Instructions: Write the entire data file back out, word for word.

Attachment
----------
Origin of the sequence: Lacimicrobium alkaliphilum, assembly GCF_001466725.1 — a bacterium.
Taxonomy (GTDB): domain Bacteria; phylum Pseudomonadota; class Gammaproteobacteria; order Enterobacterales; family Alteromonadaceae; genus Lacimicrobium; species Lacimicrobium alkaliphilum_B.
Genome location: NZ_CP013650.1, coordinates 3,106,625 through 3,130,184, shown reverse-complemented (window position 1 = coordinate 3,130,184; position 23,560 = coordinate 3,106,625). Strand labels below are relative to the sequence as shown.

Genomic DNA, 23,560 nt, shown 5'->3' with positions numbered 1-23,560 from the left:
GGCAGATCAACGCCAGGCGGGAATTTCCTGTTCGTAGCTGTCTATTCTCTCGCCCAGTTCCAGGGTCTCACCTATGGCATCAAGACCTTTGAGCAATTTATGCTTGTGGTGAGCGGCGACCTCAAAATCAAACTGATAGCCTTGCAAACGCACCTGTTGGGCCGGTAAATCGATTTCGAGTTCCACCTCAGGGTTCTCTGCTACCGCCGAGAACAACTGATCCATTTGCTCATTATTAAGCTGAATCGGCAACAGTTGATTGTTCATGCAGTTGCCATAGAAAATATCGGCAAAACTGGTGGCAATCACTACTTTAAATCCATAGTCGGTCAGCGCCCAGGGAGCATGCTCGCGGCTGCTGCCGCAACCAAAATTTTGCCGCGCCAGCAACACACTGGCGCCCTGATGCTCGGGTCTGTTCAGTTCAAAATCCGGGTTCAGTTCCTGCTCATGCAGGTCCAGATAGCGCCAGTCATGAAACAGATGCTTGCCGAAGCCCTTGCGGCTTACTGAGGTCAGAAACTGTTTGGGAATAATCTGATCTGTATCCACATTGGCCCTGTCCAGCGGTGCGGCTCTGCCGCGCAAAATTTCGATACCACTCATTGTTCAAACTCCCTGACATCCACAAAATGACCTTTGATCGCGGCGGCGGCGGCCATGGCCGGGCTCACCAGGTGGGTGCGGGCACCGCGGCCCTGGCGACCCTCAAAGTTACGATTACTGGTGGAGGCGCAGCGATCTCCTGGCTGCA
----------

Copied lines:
Origin of the sequence: Lacimicrobium alkaliphilum, assembly GCF_001466725.1 — a bacterium.
Taxonomy (GTDB): domain Bacteria; phylum Pseudomonadota; class Gammaproteobacteria; order Enterobacterales; family Alteromonadaceae; genus Lacimicrobium; species Lacimicrobium alkaliphilum_B.
Genome location: NZ_CP013650.1, coordinates 3,106,625 through 3,130,184, shown reverse-complemented (window position 1 = coordinate 3,130,184; position 23,560 = coordinate 3,106,625). Strand labels below are relative to the sequence as shown.

Genomic DNA, 23,560 nt, shown 5'->3' with positions numbered 1-23,560 from the left:
GGCAGATCAACGCCAGGCGGGAATTTCCTGTTCGTAGCTGTCTATTCTCTCGCCCAGTTCCAGGGTCTCACCTATGGCATCAAGACCTTTGAGCAATTTATGCTTGTGGTGAGCGGCGACCTCAAAATCAAACTGATAGCCTTGCAAACGCACCTGTTGGGCCGGTAAATCGATTTCGAGTTCCACCTCAGGGTTCTCTGCTACCGCCGAGAACAACTGATCCATTTGCTCATTATTAAGCTGAATCGGCAACAGTTGATTGTTCATGCAGTTGCCATAGAAAATATCGGCAAAACTGGTGGCAATCACTACTTTAAATCCATAGTCGGTCAGCGCCCAGGGAGCATGCTCGCGGCTGCTGCCGCAACCAAAATTTTGCCGCGCCAGCAACACACTGGCGCCCTGATGCTCGGGTCTGTTCAGTTCAAAATCCGGGTTCAGTTCCTGCTCATGCAGGTCCAGATAGCGCCAGTCATGAAACAGATGCTTGCCGAAGCCCTTGCGGCTTACTGAGGTCAGAAACTGTTTGGGAATAATCTGATCTGTATCCACATTGGCCCTGTCCAGCGGTGCGGCTCTGCCGCGCAAAATTTCGATACCACTCATTGTTCAAACTCCCTGACATCCACAAAATGACCTTTGATCGCGGCGGCGGCGGCCATGGCCGGGCTCACCAGGTGGGTGCGGGCACCGCGGCCCTGGCGACCCTCAAAGTTACGATTACTGGTGGAGGCGCAGCGATCTCCTGGCTGCA